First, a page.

The Future Role of Shared Service Centers’ Leaders: What to Expect in the Next Five Years?

What will the role of Shared Service Centre leaders be in this rapidly-growing field? Keep reading to find out!

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Fast changing environment, war of talent, technology, political landscape and cultural sift arround the glob. Are these reson enough for Shared Service Center Leaders to change?

 

The shared services model has been around for a long time; in fact, the first shared service centres were created in the early 1980s. However, over time these shared service centres have grown and evolved into global business services (GBS). GBS is defined as an “integrated approach to providing value-adding operational support functions to business entities operating in a global environment”. In other words, GBS is the provision of shared services on a global scale.

As shared services grow in popularity and become more globalized, shared service centres will need to be ready for the future.

In the next five years, shared service centres will have to evolve their processes and capabilities so they can support evolving business needs. For example, shared service centres may be called upon to provide additional support functions like analytics or customer experience management. Additionally, shared service centres will need to be able to quickly adapt to changing business environments and regulations.

 

 

So what does this mean for shared service centre leaders?

War of talents in shared services on the global scale is around the corner. Leadership skills on the global, multicultural level is already a must.

Since shared service centres are increasingly global, shared services’ directors will have to adapt their leadership style in order to manage a globally diverse team of people, develop them and retain them.

In order to stay ahead of that talent management curve, shared service centre’s managers should acquire a good understanding of big data and analytics, robotic process automation (RPA), artificial intelligence (AI) and machine learning to their centres otherwise they will stay in the trap of low-cost locations perception.

For Shared Service Centre’s leaders, providing a solid platform for future people skills development should be an absolute priority.

 

 

They will also have to be able to strategically plan for the future and anticipate upcoming changes in the business.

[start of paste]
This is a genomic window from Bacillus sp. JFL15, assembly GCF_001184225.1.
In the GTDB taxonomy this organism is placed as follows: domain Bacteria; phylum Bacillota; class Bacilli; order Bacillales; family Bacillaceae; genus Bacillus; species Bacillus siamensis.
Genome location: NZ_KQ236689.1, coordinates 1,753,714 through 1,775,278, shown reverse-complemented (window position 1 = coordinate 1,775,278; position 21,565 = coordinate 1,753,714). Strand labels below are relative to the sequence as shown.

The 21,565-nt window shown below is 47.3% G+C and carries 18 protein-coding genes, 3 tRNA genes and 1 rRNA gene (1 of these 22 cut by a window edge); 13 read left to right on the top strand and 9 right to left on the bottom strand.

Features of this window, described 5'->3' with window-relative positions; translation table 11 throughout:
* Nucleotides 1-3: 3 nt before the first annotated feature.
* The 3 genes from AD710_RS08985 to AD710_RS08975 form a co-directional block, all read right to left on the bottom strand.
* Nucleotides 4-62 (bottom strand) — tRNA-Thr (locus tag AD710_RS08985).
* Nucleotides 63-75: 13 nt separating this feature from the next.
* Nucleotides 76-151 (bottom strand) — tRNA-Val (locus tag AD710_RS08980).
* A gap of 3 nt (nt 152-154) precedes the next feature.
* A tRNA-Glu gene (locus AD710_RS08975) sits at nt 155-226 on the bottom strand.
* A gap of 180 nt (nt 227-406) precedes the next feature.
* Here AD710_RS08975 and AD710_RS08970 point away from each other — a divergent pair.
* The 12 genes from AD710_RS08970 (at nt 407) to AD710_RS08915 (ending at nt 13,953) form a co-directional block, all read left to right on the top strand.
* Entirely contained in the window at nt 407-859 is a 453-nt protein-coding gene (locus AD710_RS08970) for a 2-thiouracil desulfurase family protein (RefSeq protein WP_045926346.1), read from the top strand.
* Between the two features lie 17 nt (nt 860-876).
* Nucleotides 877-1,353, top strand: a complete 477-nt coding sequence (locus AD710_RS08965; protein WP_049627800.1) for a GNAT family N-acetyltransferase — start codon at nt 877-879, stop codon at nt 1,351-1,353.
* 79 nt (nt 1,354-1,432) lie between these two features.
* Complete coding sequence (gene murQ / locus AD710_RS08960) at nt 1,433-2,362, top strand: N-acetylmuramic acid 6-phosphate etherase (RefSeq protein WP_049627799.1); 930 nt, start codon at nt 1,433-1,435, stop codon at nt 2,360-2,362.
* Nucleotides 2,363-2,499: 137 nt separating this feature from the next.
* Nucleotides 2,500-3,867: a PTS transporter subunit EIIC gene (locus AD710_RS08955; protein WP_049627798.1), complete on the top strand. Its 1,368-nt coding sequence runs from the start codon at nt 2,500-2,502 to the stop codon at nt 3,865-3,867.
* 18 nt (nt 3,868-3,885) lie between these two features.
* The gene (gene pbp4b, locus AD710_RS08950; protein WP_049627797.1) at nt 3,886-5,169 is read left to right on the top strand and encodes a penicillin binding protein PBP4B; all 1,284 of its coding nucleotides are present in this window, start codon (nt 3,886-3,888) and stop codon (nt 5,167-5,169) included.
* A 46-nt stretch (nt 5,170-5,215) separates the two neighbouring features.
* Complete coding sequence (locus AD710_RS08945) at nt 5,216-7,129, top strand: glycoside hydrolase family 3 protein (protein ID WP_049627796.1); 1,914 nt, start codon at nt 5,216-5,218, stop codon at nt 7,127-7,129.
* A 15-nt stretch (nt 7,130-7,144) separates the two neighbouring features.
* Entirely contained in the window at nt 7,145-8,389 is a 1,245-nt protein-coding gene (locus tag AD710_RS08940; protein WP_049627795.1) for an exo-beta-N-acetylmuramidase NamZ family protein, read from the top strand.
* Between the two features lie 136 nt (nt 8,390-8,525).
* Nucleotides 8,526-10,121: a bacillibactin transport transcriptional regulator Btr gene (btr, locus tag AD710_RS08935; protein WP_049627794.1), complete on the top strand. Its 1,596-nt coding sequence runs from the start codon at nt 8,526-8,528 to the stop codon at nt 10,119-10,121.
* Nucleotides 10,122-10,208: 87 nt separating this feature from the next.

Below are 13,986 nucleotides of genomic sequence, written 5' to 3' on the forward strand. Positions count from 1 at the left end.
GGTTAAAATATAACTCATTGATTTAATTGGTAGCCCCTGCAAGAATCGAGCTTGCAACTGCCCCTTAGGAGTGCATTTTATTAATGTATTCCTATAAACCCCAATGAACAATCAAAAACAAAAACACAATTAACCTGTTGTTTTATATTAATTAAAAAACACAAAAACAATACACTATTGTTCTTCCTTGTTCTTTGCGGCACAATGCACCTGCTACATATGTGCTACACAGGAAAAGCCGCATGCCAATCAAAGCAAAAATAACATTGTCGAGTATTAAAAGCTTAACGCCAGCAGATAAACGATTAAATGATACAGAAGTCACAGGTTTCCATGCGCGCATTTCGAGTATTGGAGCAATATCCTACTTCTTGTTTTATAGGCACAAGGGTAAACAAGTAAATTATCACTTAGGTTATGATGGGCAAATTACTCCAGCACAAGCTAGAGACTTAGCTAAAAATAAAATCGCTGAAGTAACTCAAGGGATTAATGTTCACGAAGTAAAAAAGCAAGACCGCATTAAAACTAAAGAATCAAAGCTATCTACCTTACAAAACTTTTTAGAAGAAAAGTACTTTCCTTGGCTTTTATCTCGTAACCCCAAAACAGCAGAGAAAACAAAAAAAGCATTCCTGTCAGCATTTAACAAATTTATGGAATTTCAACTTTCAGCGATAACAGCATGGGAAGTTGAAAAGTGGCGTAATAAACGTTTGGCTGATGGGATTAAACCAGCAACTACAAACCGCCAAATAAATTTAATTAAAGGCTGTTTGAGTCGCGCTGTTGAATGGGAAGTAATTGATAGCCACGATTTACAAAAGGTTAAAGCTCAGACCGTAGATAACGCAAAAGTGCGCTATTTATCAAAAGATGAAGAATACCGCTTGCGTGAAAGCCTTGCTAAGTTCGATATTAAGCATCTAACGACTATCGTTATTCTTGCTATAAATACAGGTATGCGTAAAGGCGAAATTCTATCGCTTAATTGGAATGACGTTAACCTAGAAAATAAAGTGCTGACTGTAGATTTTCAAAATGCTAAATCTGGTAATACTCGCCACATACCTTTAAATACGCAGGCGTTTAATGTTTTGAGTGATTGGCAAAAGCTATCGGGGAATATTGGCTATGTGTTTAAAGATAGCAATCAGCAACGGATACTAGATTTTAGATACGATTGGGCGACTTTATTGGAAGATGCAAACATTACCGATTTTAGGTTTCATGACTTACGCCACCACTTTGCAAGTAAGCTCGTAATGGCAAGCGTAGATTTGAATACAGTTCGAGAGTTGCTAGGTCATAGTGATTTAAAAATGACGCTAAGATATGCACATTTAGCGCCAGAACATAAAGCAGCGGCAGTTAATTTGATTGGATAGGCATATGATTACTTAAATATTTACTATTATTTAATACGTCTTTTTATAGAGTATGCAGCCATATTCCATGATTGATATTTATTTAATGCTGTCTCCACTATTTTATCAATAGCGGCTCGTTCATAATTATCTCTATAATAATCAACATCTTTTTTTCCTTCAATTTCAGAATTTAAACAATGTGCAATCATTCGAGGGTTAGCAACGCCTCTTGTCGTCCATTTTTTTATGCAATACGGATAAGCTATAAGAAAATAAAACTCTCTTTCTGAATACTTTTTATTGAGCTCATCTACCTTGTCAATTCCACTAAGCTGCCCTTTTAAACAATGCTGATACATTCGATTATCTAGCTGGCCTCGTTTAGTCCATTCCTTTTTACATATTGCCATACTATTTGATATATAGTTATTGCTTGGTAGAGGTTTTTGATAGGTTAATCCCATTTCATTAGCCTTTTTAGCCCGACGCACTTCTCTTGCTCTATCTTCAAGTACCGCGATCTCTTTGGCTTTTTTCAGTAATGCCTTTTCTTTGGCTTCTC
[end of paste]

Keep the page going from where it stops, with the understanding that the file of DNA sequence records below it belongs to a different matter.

For shared service centres, it’s not just about keeping up with the talent competition – shared service centre leaders need to lead their teams into the uncharted territory of leading global multicultural teams, advanced technology and end to end global business processes.

In the next five years, shared service centre leaders will need to be more innovative and proactive in order to keep up with the rapidly-changing global landscape.

This means shared service centre leaders will need to be more strategic, innovative, and agile than ever before. Shared service centres are evolving and shared services centre leaders will have to evolve even faster to stay out of the talent competitive edge if shared service centres want to stay relevant in the next five years!

 

 

Additionally, shared service centre leaders must be able to navigate the political waters of a global organization and the world itself.

The future role of shared service centre leadership is more important than ever before. In order for a shared service center to be successful, the leader must be able to navigate the political waters of a global organization. The unstable and less predictable political landscape can not only shift the change on a local scale but shape the future global economy. In order to be successful, shared service leaders need to have an understanding of how global business services work and the ability to see beyond their own four walls.

These shared service centers are taking on more responsibility for global processes and therefore must be prepared for operational risk, cyber security risks as well as regional conflicts that may impact their delivery models. As shared service leaders continue to face increasing global demands, they must be prepared to manage these risks and shift their focus towards delivering seamless global services.

 

Conclusion

The next five years are going to be an exciting time for shared services with lots of challenges and opportunities. shared service center’s managers need to be prepared for the journey.

What skills do you think shared service center’s managers should acquire in order to stay ahead of the curve?

Stay tuned,

Krzysztof Herdzik

GBS/SSC/BPO Practicioner

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